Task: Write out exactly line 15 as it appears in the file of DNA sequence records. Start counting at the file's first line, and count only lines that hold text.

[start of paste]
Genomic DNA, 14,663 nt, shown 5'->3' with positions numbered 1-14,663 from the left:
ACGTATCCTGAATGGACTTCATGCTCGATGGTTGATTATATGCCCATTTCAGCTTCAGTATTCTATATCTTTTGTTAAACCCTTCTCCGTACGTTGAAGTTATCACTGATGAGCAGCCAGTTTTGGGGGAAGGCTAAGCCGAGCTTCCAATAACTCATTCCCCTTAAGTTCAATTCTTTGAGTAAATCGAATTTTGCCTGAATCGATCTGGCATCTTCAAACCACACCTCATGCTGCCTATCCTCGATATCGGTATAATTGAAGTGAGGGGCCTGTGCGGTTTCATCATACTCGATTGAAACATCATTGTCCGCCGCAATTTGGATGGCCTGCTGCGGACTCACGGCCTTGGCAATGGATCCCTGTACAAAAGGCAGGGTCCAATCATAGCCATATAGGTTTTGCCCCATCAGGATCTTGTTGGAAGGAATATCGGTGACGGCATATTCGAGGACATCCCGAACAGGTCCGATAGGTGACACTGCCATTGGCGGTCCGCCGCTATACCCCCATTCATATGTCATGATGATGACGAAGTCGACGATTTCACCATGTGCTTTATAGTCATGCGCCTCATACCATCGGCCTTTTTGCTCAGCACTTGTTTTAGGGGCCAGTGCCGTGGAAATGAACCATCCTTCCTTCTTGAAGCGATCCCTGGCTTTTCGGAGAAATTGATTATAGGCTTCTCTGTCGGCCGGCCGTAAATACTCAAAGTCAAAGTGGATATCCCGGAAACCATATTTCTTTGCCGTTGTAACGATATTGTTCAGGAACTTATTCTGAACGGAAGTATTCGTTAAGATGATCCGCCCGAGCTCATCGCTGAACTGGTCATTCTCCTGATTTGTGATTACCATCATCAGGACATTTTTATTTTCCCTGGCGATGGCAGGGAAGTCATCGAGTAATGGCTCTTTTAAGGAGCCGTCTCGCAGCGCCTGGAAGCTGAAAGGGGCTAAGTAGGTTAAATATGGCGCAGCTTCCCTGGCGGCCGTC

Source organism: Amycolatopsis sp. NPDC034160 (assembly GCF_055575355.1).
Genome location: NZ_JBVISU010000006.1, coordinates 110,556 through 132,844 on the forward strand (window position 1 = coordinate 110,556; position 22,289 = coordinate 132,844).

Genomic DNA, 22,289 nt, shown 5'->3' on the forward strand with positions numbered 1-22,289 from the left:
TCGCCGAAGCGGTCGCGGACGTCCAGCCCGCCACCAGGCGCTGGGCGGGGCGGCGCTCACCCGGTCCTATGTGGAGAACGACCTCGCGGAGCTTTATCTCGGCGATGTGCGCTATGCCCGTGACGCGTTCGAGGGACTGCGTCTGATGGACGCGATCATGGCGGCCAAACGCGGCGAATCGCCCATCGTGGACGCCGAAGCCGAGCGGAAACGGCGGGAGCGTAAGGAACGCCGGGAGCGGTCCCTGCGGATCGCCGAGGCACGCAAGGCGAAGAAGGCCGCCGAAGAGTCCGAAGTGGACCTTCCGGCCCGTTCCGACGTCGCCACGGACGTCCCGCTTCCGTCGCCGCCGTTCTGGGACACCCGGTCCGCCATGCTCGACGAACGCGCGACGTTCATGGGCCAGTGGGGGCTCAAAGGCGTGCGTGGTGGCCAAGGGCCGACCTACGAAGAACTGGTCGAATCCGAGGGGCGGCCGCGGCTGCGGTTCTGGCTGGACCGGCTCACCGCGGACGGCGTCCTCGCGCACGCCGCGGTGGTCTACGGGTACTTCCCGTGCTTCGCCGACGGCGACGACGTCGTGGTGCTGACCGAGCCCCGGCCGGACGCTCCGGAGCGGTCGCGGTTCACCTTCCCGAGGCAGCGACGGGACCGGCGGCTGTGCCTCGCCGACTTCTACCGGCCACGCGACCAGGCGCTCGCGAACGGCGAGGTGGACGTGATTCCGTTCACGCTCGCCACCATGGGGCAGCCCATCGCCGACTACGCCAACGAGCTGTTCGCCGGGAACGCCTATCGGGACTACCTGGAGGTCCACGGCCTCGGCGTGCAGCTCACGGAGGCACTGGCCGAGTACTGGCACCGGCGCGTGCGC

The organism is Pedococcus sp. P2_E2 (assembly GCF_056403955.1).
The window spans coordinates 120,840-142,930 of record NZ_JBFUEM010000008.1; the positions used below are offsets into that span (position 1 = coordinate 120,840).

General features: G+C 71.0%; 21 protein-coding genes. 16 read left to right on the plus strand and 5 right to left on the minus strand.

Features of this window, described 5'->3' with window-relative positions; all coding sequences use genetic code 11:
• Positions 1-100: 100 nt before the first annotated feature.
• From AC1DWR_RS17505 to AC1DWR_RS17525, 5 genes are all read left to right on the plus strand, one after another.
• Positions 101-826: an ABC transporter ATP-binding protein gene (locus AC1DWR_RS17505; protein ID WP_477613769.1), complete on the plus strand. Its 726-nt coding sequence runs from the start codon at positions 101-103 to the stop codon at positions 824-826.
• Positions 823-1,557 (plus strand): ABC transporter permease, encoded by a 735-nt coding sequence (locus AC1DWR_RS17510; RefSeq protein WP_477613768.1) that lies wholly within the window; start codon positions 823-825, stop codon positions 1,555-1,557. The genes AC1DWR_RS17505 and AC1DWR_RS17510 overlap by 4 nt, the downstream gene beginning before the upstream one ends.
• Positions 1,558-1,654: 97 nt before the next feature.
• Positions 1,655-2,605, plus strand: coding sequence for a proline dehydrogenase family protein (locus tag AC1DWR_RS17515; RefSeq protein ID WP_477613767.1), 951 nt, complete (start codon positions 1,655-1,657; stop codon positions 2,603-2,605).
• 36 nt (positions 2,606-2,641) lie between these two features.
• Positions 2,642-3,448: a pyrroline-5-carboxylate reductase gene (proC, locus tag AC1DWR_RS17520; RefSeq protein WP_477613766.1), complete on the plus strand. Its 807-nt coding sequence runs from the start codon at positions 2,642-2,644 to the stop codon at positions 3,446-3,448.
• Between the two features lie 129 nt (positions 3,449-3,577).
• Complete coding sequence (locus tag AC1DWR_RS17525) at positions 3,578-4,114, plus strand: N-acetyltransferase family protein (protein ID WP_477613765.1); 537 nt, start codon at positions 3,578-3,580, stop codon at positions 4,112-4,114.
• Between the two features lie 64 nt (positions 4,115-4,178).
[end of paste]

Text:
• Positions 1,558-1,654: 97 nt before the next feature.